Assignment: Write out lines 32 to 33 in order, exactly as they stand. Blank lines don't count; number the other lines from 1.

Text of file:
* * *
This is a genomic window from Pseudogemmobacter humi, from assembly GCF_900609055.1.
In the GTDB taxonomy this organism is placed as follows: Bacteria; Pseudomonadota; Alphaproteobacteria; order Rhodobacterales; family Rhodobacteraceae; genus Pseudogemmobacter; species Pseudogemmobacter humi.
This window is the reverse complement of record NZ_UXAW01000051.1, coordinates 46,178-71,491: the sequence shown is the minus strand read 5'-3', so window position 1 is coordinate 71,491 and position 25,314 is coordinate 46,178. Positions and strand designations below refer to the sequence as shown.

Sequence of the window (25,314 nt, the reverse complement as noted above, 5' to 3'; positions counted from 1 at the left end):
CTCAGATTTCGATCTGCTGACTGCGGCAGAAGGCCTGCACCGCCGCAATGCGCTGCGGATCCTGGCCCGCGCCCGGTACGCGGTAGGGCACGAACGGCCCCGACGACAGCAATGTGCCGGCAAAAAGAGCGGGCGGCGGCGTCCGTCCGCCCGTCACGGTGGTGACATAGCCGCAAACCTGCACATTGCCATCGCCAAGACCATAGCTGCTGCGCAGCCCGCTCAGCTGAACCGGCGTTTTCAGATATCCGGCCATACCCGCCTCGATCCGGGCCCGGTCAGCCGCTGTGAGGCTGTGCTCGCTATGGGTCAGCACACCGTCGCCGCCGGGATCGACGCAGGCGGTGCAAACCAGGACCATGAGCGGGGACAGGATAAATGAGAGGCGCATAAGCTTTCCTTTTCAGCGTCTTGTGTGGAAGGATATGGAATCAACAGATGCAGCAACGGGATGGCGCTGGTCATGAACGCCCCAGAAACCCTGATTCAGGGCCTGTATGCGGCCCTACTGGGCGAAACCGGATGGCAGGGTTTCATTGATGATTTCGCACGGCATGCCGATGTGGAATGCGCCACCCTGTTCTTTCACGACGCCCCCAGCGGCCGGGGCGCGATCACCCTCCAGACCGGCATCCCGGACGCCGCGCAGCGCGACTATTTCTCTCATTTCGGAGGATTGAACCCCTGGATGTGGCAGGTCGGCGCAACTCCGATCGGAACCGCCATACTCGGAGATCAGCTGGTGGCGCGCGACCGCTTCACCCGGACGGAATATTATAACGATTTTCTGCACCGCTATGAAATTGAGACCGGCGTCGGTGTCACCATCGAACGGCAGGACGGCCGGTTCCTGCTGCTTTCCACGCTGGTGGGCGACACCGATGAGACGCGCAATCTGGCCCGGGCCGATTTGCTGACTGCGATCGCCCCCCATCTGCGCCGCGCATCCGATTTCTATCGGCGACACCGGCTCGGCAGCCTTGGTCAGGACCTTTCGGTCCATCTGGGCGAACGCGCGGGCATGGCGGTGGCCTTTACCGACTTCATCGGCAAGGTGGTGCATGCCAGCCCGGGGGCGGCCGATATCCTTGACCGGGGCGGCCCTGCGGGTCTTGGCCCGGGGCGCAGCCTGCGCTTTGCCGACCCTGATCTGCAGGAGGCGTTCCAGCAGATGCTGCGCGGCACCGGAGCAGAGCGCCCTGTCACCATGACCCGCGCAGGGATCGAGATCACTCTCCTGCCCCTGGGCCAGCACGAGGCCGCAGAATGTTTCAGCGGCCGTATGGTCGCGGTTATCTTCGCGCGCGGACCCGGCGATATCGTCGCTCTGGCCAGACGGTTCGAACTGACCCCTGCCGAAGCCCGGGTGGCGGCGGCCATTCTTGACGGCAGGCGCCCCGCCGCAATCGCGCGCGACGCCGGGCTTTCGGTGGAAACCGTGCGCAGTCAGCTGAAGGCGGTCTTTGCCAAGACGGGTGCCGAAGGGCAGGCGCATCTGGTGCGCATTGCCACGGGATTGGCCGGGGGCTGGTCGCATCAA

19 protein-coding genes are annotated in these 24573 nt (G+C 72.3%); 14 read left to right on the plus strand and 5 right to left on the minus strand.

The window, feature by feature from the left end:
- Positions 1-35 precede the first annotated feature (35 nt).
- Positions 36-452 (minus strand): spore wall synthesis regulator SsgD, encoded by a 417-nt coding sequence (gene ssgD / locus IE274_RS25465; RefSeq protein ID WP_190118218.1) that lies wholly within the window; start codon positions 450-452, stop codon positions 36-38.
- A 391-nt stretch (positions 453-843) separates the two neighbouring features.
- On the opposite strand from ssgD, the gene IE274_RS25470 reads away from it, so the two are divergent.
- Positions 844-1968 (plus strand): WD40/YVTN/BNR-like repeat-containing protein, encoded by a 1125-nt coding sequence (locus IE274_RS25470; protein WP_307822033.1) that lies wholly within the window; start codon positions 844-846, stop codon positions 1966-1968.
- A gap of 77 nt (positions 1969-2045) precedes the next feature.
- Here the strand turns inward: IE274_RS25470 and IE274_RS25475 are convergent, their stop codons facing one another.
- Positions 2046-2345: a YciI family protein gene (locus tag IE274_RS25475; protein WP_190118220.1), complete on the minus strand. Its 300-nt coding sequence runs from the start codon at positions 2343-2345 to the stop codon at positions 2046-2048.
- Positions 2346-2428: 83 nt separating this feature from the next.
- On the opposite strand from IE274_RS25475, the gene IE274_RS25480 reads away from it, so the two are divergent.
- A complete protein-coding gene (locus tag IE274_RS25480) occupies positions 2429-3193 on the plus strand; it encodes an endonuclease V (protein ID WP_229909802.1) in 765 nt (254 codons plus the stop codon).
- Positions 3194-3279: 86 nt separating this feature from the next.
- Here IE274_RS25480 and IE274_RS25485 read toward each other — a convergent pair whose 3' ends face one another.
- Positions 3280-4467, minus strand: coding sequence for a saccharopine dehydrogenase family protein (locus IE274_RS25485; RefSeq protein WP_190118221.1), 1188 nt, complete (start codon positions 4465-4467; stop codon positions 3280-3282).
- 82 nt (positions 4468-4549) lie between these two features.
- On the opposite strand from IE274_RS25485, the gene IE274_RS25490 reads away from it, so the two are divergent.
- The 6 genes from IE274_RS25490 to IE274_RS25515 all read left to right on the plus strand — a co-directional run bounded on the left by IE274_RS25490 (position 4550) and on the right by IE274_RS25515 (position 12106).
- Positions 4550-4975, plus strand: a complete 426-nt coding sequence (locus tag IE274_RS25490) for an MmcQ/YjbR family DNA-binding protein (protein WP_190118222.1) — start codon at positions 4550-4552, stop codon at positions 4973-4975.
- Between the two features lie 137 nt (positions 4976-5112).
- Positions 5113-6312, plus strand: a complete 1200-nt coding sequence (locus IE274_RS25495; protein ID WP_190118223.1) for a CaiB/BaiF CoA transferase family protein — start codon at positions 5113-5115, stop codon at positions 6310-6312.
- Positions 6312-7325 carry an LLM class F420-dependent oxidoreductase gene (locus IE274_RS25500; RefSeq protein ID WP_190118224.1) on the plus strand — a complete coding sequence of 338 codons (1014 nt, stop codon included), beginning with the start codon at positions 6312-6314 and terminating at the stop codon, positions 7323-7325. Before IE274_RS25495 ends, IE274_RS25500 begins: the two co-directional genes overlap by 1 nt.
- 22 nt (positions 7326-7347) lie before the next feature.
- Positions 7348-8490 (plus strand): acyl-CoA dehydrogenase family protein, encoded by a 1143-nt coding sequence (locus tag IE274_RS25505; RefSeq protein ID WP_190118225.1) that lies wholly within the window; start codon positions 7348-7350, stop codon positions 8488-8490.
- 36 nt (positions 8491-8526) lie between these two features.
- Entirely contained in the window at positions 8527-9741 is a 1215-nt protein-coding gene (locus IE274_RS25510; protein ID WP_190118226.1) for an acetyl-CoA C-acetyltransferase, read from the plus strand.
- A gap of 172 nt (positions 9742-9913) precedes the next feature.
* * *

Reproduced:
- Entirely contained in the window at positions 8527-9741 is a 1215-nt protein-coding gene (locus IE274_RS25510; protein ID WP_190118226.1) for an acetyl-CoA C-acetyltransferase, read from the plus strand.
- A gap of 172 nt (positions 9742-9913) precedes the next feature.